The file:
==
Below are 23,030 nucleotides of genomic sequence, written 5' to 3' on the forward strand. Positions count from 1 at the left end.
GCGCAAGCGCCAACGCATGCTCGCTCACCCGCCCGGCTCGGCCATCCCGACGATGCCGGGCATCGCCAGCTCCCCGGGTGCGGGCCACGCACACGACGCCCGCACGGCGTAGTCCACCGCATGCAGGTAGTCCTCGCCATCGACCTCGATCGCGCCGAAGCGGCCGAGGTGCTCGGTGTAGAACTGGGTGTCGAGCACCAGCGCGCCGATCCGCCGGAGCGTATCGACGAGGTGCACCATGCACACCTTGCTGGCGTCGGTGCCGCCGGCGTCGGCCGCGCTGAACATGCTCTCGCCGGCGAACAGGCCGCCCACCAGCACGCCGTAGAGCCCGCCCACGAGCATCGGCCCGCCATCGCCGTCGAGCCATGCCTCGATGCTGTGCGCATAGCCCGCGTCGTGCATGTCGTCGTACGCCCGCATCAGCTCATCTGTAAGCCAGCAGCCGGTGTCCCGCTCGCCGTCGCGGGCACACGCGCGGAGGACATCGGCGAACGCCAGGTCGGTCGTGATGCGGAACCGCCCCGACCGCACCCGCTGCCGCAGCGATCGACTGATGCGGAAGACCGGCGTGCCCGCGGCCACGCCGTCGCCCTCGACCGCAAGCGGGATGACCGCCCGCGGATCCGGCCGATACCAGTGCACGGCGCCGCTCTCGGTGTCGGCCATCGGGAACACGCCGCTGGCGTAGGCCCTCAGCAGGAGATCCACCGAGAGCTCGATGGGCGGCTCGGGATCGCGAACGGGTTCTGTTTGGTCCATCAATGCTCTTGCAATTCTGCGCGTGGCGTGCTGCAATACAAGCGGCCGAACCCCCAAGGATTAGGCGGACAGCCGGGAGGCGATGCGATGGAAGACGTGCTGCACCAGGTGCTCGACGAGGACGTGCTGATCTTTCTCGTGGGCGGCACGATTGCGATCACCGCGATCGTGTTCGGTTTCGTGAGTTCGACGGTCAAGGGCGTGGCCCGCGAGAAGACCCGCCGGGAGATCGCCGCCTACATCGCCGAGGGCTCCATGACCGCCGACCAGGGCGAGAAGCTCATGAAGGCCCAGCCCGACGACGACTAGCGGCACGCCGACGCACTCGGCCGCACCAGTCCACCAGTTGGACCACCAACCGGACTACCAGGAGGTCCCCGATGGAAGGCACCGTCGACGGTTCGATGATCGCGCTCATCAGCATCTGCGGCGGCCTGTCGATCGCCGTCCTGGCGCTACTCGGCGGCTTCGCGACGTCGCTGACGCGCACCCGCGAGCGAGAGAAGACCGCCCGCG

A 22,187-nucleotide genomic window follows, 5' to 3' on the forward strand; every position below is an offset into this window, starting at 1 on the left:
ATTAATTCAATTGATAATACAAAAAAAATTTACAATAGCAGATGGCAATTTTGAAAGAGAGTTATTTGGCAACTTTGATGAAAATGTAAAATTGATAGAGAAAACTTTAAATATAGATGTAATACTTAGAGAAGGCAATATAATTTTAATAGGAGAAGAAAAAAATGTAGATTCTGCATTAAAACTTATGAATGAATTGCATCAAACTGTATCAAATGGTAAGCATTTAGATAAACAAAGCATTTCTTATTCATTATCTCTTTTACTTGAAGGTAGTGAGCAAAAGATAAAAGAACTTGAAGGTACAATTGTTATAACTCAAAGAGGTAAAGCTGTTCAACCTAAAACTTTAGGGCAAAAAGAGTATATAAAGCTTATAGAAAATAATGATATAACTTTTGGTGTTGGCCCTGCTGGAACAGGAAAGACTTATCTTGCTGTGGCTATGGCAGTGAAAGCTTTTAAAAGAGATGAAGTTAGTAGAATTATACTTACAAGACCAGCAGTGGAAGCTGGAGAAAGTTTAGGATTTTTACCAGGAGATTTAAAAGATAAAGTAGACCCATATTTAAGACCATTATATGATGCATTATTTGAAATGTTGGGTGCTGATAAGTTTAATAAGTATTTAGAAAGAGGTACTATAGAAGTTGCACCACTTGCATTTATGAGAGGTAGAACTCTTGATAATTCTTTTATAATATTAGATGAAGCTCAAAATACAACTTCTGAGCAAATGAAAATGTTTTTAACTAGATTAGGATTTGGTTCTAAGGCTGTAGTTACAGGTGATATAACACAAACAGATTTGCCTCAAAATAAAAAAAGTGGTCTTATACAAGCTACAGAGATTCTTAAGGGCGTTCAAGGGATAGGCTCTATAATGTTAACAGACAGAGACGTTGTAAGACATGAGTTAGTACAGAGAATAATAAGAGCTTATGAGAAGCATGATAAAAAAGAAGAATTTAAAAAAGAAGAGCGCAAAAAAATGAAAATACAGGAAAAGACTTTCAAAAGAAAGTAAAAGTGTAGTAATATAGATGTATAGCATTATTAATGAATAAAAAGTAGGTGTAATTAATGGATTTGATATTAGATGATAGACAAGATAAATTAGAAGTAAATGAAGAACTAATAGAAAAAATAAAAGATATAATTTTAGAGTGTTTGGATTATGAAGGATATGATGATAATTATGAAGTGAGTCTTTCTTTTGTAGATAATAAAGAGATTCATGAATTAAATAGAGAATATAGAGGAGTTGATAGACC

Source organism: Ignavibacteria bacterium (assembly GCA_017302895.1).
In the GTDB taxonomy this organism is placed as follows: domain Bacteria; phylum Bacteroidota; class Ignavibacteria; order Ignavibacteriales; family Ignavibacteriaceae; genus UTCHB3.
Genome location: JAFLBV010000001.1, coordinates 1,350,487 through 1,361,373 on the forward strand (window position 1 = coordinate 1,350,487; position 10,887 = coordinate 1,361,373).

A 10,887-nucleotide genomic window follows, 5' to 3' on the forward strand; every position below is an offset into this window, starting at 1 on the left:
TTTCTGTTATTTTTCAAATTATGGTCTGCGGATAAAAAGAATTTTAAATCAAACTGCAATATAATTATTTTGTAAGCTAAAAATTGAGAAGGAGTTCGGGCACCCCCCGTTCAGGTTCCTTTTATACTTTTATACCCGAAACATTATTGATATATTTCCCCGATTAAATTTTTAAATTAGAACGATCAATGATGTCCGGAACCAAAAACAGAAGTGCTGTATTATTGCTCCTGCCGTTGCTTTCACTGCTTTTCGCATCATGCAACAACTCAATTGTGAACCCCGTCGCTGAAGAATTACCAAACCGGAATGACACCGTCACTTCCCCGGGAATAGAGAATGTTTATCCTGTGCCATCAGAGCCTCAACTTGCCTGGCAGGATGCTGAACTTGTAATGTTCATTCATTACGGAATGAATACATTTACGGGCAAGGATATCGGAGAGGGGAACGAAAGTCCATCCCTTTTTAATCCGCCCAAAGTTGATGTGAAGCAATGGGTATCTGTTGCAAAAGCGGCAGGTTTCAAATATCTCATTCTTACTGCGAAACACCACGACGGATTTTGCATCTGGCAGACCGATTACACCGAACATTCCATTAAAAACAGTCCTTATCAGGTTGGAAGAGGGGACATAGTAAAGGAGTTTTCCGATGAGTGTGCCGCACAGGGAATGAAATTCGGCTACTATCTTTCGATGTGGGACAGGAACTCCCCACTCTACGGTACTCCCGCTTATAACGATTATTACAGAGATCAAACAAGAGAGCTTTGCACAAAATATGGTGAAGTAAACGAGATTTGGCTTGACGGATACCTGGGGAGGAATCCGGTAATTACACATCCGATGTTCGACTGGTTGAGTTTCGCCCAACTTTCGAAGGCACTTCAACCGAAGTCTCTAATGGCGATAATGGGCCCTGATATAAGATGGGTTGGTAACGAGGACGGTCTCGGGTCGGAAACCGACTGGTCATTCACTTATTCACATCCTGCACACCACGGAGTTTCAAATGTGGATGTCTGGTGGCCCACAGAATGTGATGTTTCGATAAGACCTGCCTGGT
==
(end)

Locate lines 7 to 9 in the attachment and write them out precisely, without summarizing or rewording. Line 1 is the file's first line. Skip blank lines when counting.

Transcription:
Genome location: JAFLBV010000001.1, coordinates 1,350,487 through 1,361,373 on the forward strand (window position 1 = coordinate 1,350,487; position 10,887 = coordinate 1,361,373).

A 10,887-nucleotide genomic window follows, 5' to 3' on the forward strand; every position below is an offset into this window, starting at 1 on the left:
TTTCTGTTATTTTTCAAATTATGGTCTGCGGATAAAAAGAATTTTAAATCAAACTGCAATATAATTATTTTGTAAGCTAAAAATTGAGAAGGAGTTCGGGCACCCCCCGTTCAGGTTCCTTTTATACTTTTATACCCGAAACATTATTGATATATTTCCCCGATTAAATTTTTAAATTAGAACGATCAATGATGTCCGGAACCAAAAACAGAAGTGCTGTATTATTGCTCCTGCCGTTGCTTTCACTGCTTTTCGCATCATGCAACAACTCAATTGTGAACCCCGTCGCTGAAGAATTACCAAACCGGAATGACACCGTCACTTCCCCGGGAATAGAGAATGTTTATCCTGTGCCATCAGAGCCTCAACTTGCCTGGCAGGATGCTGAACTTGTAATGTTCATTCATTACGGAATGAATACATTTACGGGCAAGGATATCGGAGAGGGGAACGAAAGTCCATCCCTTTTTAATCCGCCCAAAGTTGATGTGAAGCAATGGGTATCTGTTGCAAAAGCGGCAGGTTTCAAATATCTCATTCTTACTGCGAAACACCACGACGGATTTTGCATCTGGCAGACCGATTACACCGAACATTCCATTAAAAACAGTCCTTATCAGGTTGGAAGAGGGGACATAGTAAAGGAGTTTTCCGATGAGTGTGCCGCACAGGGAATGAAATTCGGCTACTATCTTTCGATGTGGGACAGGAACTCCCCACTCTACGGTACTCCCGCTTATAACGATTATTACAGAGATCAAACAAGAGAGCTTTGCACAAAATATGGTGAAGTAAACGAGATTTGGCTTGACGGATACCTGGGGAGGAATCCGGTAATTACACATCCGATGTTCGACTGGTTGAGTTTCGCCCAACTTTCGAAGGCACTTCAACCGAAGTCTCTAATGGCGATAATGGGCCCTGATATAAGATGGGTTGGTAACGAGGACGGTCTCGGGTCGGAAACCGACTGGTCATTCACTTATTCACATCCTGCACACCACGGAGTTTCAAATGTGGATGTCTGGTGGCCCACAGAATGTGATGTTTCGATAAGACCTGCCTGGT